Has debt left you frozen in place? You know you need a plan to get out, but are not sure which method to use. The only option that everyone agrees doesn’t work, is ignoring your debt and not building a path to repayment.
Two popular repayment paths that you may have heard of are the debt snowball method and the debt avalanche method. But which is right for you?
The Debt Snowball Method
In the snowball method, made popular by Dave Ramsey, you list your debts from the smallest balance to the largest and focus on paying off the smallest debt first. You will need to continue making minimum payments on all of your debt, but use the majority of your funds on knocking out the smallest debt source first.
The snowball method creates a sense of achievement and momentum. Once you get started you will pay off your smaller debts quickly and cut down the number of bills you pay each month, working your way up to larger balances.
While this method will lead to a quick sense of accomplishment, it doesn’t prioritize paying off the most costly bill, and might not be the most cost-effective strategy.
Even if it isn’t the cheapest method, both the Harvard and Northwestern business schools have put out studies supporting the snowball method as the easier of the two to stick to. From the Harvard study, “‘pay the smallest debt first’ is a straightforward strategy that can be easily communicated and easily applied.”
The Debt Avalanche Method
What if you want to prioritize paying as little as possible? For borrowers looking to use their money the most efficiently to pay off loans and can keep the long-term savings as motivation, the avalanche method will be a better fit.
In the avalanche method, you create a list of all your debts from highest to lowest interest rate. While continuing to make minimum payments on all your debts, each month you will put the majority of your funds towards paying off the debt with the highest interest rate. Once that first debt has been paid off in full, you work your way to the next highest interest rate loan, continuing the process until you are debt free.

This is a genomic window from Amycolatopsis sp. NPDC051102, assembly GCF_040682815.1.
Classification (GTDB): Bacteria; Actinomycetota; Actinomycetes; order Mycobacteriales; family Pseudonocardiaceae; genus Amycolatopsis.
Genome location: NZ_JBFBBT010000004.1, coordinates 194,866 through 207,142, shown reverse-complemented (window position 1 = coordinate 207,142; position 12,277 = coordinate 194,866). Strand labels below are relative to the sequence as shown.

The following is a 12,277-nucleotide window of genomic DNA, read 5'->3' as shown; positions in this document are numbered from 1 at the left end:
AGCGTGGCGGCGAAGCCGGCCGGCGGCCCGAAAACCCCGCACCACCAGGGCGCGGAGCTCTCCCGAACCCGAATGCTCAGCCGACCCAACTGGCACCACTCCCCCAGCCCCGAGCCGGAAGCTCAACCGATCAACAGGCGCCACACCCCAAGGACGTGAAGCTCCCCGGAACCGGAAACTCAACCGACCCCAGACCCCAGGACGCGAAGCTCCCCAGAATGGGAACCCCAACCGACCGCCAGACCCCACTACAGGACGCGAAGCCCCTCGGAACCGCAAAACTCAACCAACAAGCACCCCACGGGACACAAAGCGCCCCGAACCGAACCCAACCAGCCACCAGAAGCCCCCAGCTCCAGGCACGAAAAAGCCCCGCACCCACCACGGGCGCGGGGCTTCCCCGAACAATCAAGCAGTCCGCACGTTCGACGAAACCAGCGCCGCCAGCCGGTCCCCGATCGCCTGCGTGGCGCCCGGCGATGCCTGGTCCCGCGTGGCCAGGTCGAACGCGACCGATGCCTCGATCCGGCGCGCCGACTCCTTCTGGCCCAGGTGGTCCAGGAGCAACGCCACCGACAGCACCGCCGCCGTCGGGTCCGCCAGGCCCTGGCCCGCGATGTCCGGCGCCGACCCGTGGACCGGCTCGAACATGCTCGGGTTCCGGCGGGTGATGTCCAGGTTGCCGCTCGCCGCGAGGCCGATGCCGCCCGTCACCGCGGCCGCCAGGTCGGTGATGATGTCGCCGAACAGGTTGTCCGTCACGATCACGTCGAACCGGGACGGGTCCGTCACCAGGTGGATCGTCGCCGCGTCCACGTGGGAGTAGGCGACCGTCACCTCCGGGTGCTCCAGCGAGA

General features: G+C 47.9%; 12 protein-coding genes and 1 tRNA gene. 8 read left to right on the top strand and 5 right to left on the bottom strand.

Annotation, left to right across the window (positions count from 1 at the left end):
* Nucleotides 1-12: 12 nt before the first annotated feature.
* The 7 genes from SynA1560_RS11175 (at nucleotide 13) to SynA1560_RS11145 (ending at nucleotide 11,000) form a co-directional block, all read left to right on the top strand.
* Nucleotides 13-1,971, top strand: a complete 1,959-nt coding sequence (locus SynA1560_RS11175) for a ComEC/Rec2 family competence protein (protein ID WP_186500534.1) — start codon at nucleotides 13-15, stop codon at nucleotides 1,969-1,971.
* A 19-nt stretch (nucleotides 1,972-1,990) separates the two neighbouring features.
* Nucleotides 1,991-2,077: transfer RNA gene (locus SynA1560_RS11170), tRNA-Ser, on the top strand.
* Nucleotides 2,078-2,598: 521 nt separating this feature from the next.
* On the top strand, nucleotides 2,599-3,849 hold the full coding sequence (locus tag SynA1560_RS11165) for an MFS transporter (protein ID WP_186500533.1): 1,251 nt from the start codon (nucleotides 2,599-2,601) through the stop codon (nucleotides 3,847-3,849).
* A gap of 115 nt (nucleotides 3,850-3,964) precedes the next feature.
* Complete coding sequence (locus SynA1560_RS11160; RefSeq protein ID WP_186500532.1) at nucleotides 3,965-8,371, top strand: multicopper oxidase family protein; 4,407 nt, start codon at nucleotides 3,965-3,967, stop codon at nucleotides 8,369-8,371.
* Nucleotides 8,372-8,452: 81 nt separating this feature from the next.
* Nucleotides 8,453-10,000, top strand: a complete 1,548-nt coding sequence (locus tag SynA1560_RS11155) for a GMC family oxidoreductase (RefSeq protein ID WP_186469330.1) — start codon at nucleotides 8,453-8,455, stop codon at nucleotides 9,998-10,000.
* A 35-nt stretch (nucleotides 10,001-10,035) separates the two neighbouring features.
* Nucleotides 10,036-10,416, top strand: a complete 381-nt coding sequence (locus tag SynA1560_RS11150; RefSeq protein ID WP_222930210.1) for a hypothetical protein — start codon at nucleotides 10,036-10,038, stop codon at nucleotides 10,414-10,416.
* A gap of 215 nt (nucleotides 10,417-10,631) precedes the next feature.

For some, this could mean hundreds or thousands saved in high-interest payments that wouldn’t be applied to the principal due. However, it can mean that you have to tackle large loans first and spend more time with a number of debt channels. The avalanche method requires more self-motivation and a big picture outlook.
Debt Snowball vs. Debt Avalanche: Which Method Should You Use?
The decision on what method comes down to which will help motivate you to stick to your debt repayment plan. If you want to get momentum up by paying off smaller bills and feel that sense of accomplishment soon, then the snowball method is for you.
If you have a spreadsheet for everything and can remain positive and motivated while knocking out the debt with the highest interest rate, the avalanche method is a clear winner.
No matter the method you pick, you need to continue making the minimum payments on all of your bills. Don’t let unnecessary fees come into play and either method can be a great solution for getting your debt under control.
Learn more: The Importance of Making On-Time Loan Payments
This article was written by Carolyn Pairitz Morris, Senior Editor at Earnest.